Across the Pacific, a family awaits an apology in Kamloops

Thompson Rivers University employee Lucy Phua was killed last fall while crossing McGill Road at University Drive. Says Lucy's sister, Nancy, from Singapore: “We just want inner peace. We want an apology. I don’t know what else we could do or want in this case.”

It’s been almost a year since Lucy Phua died after being struck by a vehicle on McGill Road and, on the other side of the Pacific Ocean, her family is still waiting for closure — and hoping for an apology.

The 54-year-old Thompson Rivers University employee was killed while crossing McGill Road at University Drive, west of Summit Drive, just before 5:30 p.m. on Nov. 15, 2019.

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She was returning to campus for an evening event when she was struck by a Ford pickup truck.

“We just don’t know what we can do,” Nancy Phua, Lucy’s sister, told KTW in a phone call from her home in Singapore. “We’ve gone through all this anguish. What else is there to do? We are trying to live our lives and go on.”

Phua said her family had an understandably hard time grappling with the news of Lucy’s death.

“We were in shock,” she said.

“I got a call from her colleague and she mentioned Lucy was gone.

“I said, ‘What do you mean by gone? What happened?’ It was very shocking to the family. We broke the news to my parents and they couldn’t believe their ears, either.”

Phua said she immediately arranged a trip to Kamloops to sort out Lucy’s affairs. After her sister’s funeral, she flew home to Singapore with her ashes.

fatal McGill
Portions of McGill Road were closed for more than six hours following the Nov. 15, 2019, fatal collision at the University Drive intersection. - KTW file

Phua described Lucy, her older sister, as someone she looked up to while growing up in an admittedly humble Singapore family.

“She was like a mentor,” Phua said. “She was like a guardian growing up. She looked after me, basically, when my parents were out working. She helped me with my school work.”

Lucy worked as a schoolteacher in Singapore before opting to head overseas in 1987 to further her education.

“She told us she found this university, University of Manitoba,” Phua said.

“It was very far away, very cold. She made that decision to further her studies.”

An academic advisor, Lucy worked for 11 years at Trinity Western University in Langley before moving to Kamloops for a job at TRU in 2013.

Phua said family was important to Lucy, especially from a distance.

She called her parents regularly to check in on them and returned to Singapore each December for Christmas.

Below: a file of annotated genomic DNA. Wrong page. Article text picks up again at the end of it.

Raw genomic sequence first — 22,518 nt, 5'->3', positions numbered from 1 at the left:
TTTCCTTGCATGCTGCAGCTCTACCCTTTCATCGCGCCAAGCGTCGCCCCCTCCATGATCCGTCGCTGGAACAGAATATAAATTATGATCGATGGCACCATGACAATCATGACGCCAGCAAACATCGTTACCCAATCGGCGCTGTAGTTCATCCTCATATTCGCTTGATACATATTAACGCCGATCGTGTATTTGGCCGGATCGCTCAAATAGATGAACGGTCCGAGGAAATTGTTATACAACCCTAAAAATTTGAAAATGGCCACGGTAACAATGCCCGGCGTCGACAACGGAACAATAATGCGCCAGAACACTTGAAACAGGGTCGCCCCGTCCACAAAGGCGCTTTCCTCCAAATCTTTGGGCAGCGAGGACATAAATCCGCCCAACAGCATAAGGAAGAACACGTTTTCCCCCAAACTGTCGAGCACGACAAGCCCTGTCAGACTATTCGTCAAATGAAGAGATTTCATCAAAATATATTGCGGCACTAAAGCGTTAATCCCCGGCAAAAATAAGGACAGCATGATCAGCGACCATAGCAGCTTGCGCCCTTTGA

According to Phua, that closeness has made it more difficult for Lucy’s family to come to terms with her death.

“I don’t know what else we can do,” she said.

“My sister lived her life and she was going to retire in a few years’ time. She lived a full life. I’m not sure what we have to go through. She lived her life fully, but it’s just too soon, you know?”

Lucy Phua (centre) and the advising team she worked with at Thompson Rivers University. - Facebook

Lucy’s death sparked an online petition seeking safety upgrades for McGill Road. City officials last week unveiled a strategy for improvements along the corridor, which could lead to lowered speed limits and lighting upgrades.

Police confirmed to KTW their investigative findings into the collision that killed Lucy have been forwarded to Crown prosecutors for charge assessment, though they wouldn’t say what charges had been recommended.

At the time of Lucy’s death, Kamloops RCMP said the driver of the pickup truck remained at the scene and co-operated with investigators. There has been no indication the driver was speeding or impaired at the time of the crash.

Phua said she was told Mounties had recommended a charge of failing to yield, an offence under the Motor Vehicle Act — essentially a traffic ticket.

She said the family has weighed its options, but doesn’t plan to pursue any legal remedy.

“We talked to a lawyer who asked if we wanted to spend money to go to court to sue the driver,” Phua said.

“We said no. We don’t want to go to that extent. What we had proposed is an apology. But the lawyers say that wouldn’t be possible because the driver could not admit guilt publicly. We just don’t know what else we can do.”

Phua said her parents have been asking her lately about progress in Lucy’s case.

“They don’t have the energy to pursue anything legally,” she said.

“We just want inner peace. We want an apology. I don’t know what else we could do or want in this case.”

© Kamloops This Week



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